22 Nov 2017
Posted by Andrew Kantor
Eli Lilly is considering whether to trademark the phrase “A chance to live longer.” Bristol-Myers Squibb wants to register it, but Lilly used it first.
That’s almost 120,000 Georgians who have bought healthcare coverage through the Obamacare exchange. (The U.S. total so far is about 2.3 million.) Even with the shorter sign-up period, the state is expected to meet if not exceed its 2017 total.
Researchers have looked into possible health benefits of cinnamon for a while. And while there’s no evidence it helps with glucose levels, it does seem to help burn fat better. And a new study gets a little deeper into why that happens.
Downer: There are two types of cinnamon (Ceylon and cassia), and while the cassia is what you find in your supermarket, it’s the Ceylon version that has the medicinal properties.
If you’re an opioid, that depends. According to a Columbia University study, if you were born between 1947 and 1964, you have “a significantly higher risk of death from overdose of both prescription opioids and heroin.”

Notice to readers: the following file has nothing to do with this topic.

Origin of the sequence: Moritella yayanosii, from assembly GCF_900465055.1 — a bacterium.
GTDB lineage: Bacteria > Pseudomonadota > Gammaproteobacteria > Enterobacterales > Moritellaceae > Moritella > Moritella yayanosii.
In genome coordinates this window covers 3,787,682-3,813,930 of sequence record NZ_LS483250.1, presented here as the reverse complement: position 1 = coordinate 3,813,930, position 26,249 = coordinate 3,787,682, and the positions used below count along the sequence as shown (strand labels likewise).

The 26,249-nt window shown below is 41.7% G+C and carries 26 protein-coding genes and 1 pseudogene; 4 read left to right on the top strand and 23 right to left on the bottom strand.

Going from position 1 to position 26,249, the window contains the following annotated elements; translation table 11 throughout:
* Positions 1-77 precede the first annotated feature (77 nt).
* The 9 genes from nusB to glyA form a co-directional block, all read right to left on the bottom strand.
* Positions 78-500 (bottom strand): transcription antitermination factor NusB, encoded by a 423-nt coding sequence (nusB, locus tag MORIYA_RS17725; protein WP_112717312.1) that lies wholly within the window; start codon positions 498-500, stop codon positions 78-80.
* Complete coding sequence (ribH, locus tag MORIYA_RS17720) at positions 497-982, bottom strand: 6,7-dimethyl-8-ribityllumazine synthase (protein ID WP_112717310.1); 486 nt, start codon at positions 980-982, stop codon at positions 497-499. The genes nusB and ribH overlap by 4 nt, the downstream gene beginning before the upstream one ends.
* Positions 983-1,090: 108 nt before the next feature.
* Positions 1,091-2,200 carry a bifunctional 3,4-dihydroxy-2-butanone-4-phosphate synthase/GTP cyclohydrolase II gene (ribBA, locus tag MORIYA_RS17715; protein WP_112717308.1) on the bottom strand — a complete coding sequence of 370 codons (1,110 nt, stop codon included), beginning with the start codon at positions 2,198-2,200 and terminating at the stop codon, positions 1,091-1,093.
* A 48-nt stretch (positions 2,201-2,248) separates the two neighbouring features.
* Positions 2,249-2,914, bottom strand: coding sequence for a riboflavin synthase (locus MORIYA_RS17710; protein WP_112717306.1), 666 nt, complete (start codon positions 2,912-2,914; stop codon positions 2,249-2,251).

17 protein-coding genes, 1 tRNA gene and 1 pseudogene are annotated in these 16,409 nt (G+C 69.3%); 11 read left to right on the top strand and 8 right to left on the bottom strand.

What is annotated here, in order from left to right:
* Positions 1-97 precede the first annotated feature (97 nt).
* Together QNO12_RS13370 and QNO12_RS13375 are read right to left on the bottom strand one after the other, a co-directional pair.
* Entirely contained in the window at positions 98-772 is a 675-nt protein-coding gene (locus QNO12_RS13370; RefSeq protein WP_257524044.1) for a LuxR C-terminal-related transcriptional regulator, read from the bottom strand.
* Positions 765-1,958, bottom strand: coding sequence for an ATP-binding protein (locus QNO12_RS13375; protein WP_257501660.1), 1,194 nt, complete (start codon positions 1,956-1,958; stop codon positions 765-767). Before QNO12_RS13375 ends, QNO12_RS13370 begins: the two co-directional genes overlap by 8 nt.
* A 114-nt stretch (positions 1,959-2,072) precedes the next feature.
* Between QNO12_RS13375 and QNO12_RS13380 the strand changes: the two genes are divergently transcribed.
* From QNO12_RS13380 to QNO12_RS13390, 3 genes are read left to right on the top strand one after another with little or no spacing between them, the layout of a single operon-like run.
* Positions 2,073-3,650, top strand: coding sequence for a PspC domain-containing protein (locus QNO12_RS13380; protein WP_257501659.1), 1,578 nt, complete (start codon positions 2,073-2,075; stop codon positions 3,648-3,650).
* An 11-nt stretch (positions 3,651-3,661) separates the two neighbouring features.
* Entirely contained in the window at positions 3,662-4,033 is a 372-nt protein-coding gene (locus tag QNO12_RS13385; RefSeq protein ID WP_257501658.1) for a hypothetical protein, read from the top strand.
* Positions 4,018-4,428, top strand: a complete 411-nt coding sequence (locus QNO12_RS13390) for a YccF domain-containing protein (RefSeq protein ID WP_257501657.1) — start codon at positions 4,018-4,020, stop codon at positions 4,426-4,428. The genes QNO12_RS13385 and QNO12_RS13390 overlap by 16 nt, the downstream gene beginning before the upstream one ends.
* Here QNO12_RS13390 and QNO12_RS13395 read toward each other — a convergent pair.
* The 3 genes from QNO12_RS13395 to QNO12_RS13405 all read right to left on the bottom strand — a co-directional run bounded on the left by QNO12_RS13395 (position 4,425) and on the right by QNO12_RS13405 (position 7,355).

BUT … if you were born between ’79 and ’92, you have a higher risk of overdosing specifically from heroin.
Why? Because Boomers had a “high rate of illicit drug use,” while Millennials just like new experiences.
The FDA approved GSK’s Juluca, a two-drug combo to treat HIV. Until now, the only approved treatments were three or more drug regimens*.
The company’s CEO called the drug “critical,” but not for treating HIV — for ‘filling the revenue gap’ left by declining sales of Advair.
Remember rofecoxib, aka Vioxx? It was supposed to treat pain but caused heart attacks and strokes instead.
Now a small pharma company wants to bring it back — but this time as a hemophilia treatment. Unlike other pain killers, Vioxx doesn’t raise the risk of internal bleeding — and it’s not an opioid, either.